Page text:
Prime with Ardex P-51 primer
Install heating wire
Pour 1/2" of Ardex Liquid backer board
Seal with two coats of Ardex 8+9

Any concerns about the above?... I know Hydroban was recommended (and I could still switch to that if it's considered superior), but I figured I keep the same product "family" as got a confirmation from Ardex that it's OK to use 8+9 on top of LBB (after 24 hour cure of the LBB)

I figure I'll also use the 8+9 to seal the CBU tub surround when I get to that part of the project (I was previously thinking I would just pick up some redgard or aquadefense from one of the big box stores)


Any recommendations on the best way to cut out the existing subfloor? I figure I should try to get as close as possible to the sole plate (bottom 2x4) of the wall. I'm not quite sure how to do that without cutting into the joist below.
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Old 12-21-2017, 09:41 AM   #22
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I cut my subfloor out right up against the bottom/sole plates using my trusty sawzall. I knew where the joists were so simply kept the blade at a very shallow angle when I had to go across one. a 1/16" scrape isn't going to bother them.
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Old 12-21-2017, 09:43 AM   #23
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Thanks Dan... and thanks for your message regarding the skylight.

When I get a chance I'll post a picture of where the skylight is going to go... and where I'm installing an in-line fan in relation to it.
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Old 12-21-2017, 11:42 AM   #24
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Happy to help Chris. The in-line fan will be nice, and be a bit quieter than a standard unit. From what I've read the rule of thumb is 1 CFM per 1 Sq Ft so I'm just a bit over that.
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Old 12-21-2017, 02:40 PM   #25
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My bathroom is so small (about 40 sq-ft) that I'm over 3 CFM/sq-ft!

I got bought the Continental Fan AXC Bathroom Kit 4 Inch - 147 CFM.

I was thinking about putting in a wye branch and adding another vent register (one over the bathtub/shower, and the other over the toilet area)... but with such a small area it probably doesn't make that much of a difference, so maybe not worth the effort.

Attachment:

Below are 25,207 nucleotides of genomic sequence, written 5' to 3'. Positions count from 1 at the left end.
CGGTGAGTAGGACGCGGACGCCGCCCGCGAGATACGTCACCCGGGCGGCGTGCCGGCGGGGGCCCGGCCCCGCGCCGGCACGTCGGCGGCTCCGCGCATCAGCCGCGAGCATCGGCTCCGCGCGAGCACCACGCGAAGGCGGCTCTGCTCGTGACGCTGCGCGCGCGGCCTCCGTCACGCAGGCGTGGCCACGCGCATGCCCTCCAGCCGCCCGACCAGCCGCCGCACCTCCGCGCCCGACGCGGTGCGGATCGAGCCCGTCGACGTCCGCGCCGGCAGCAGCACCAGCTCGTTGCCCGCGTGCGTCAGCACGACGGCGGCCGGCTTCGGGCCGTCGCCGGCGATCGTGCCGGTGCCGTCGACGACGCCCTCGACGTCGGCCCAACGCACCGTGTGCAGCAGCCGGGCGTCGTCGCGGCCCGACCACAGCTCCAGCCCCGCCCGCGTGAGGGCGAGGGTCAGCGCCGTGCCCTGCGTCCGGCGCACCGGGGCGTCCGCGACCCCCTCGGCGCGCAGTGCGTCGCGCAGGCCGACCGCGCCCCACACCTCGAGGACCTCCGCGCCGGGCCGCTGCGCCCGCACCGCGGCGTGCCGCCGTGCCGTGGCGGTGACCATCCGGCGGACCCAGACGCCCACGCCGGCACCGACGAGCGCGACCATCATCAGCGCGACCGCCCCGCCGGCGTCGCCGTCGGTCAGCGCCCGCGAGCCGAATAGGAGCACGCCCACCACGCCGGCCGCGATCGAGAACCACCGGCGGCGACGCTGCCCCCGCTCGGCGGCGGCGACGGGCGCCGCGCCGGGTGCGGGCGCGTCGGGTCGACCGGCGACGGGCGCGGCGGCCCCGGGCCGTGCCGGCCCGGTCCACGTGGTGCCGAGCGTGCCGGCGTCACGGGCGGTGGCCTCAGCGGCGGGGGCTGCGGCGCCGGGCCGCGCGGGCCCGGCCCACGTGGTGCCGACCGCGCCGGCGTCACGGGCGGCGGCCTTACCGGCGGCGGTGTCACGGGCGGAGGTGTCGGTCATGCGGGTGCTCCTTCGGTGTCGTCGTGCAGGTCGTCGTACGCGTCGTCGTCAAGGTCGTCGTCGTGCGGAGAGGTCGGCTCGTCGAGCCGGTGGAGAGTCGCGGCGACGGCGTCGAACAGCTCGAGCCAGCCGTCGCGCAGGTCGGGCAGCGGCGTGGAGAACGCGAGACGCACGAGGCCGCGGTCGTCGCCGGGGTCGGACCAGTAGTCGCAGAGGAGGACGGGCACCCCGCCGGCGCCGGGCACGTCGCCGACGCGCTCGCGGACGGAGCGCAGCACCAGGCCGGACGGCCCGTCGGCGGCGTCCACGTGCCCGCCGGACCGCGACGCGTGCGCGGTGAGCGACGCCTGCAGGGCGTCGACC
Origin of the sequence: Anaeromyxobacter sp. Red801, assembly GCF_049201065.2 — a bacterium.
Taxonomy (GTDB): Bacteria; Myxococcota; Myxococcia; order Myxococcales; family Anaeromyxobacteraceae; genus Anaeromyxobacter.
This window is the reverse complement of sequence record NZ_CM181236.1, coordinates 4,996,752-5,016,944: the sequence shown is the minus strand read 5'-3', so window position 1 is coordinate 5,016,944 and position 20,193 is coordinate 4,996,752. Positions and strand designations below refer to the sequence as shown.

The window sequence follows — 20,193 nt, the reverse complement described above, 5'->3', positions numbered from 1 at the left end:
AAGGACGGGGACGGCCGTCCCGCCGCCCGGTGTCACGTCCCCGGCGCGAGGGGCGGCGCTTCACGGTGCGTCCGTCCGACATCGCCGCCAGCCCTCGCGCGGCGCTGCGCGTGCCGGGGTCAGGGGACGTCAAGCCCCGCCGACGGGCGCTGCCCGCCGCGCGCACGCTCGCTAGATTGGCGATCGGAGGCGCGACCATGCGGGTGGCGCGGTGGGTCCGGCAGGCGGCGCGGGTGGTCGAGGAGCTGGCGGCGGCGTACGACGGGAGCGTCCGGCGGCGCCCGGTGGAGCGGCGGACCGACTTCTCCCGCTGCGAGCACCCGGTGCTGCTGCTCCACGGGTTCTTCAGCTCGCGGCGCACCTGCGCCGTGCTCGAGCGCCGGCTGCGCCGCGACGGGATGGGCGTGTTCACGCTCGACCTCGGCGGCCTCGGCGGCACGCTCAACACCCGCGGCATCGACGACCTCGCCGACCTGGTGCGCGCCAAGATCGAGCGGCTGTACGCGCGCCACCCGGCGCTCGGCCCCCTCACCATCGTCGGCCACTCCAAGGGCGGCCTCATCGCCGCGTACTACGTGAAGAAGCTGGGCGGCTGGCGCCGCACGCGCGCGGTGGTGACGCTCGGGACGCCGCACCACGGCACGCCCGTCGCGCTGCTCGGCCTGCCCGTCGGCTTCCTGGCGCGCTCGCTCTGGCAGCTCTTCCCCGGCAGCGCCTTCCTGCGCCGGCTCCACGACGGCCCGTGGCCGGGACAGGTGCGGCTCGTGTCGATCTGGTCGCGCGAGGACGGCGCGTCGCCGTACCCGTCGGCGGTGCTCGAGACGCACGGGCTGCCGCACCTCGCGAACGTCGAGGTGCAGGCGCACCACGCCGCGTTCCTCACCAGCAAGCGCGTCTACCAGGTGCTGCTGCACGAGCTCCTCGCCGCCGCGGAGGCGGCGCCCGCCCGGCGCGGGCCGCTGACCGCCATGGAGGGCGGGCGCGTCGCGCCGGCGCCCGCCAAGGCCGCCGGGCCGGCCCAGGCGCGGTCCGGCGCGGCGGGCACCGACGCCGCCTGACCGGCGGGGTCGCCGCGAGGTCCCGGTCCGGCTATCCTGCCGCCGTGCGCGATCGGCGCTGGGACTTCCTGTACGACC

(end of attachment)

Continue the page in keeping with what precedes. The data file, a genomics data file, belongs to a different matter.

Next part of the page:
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Old 12-22-2017, 07:36 AM   #26
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That thing is going to dry your hair at the same time. LOL

Seriously though, that's a lotta CFM for 40 SF. In order for it to actually move that much air I'd think you'd need a large gap at the bottom of the bathroom door, or leave the door open, or open a window.

With that much fan in 40 SF I agree the wye is overkill.
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Old 12-30-2017, 04:11 PM   #27
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Down to the joists

Ripped up the subfloor today.

I've attached pictures of the joist situation where the tiles will go (I'm standing in the area where the bathtub will go).

Joist are 2x10's spanning 12' 2" on 16" centers. Original to the house, built in 1954.

I'm not sure if I should use the "unknown wood, but in good condition" or "unknown wood, kind of cracky or knotty" The wood seems OK to me. There are some knots but that seems normal (IMHO).

I get L/426 (for 12') if I select good condition, and L/328 if I select kind of cracky/knotty. The one sistered/double joist both run the entire span (I'm not sure why these were doubled).

Thoughts?... good enough, or do I need to tear down the ceiling below and beef these up some?

Only area that concerns me is behind the toilet where there is noting under the pylwood.. that is the one area that had a crack in the original tile (now I know why).

Oh... I don't know why the water lines were run like that. Seems crazy to me... I'm going to run new lines through the center of the joists.
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Old 12-31-2017, 07:00 PM   #28
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bump...

Thoughts on joists?

Thanks
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Old 12-31-2017, 07:30 PM   #29
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That spot behind the toilet could use some work. As for the rest, the entire perimeter needs blocking between the joists but other than that it doesnt look too bad.
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Old 01-01-2018, 12:10 PM   #30
kickstart
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Thanks Ryan,

Yeah, I'll do something behind the toilet drain, and add blocking around the perimeter.

There's also a large notch out of one of the 2x10's under the tub, where the tub drain connects to the trap (not in the pictures above)... so I'm going to try to strengthen that up as well.

Speaking of the tub... it goes directly on top of the sub floor, not on top of the 1/2 underlayment, correct?... so, I would put the underlayment down after I install the tub.... or is it better to put the tub on top of both layers (subfloor and underlayment)?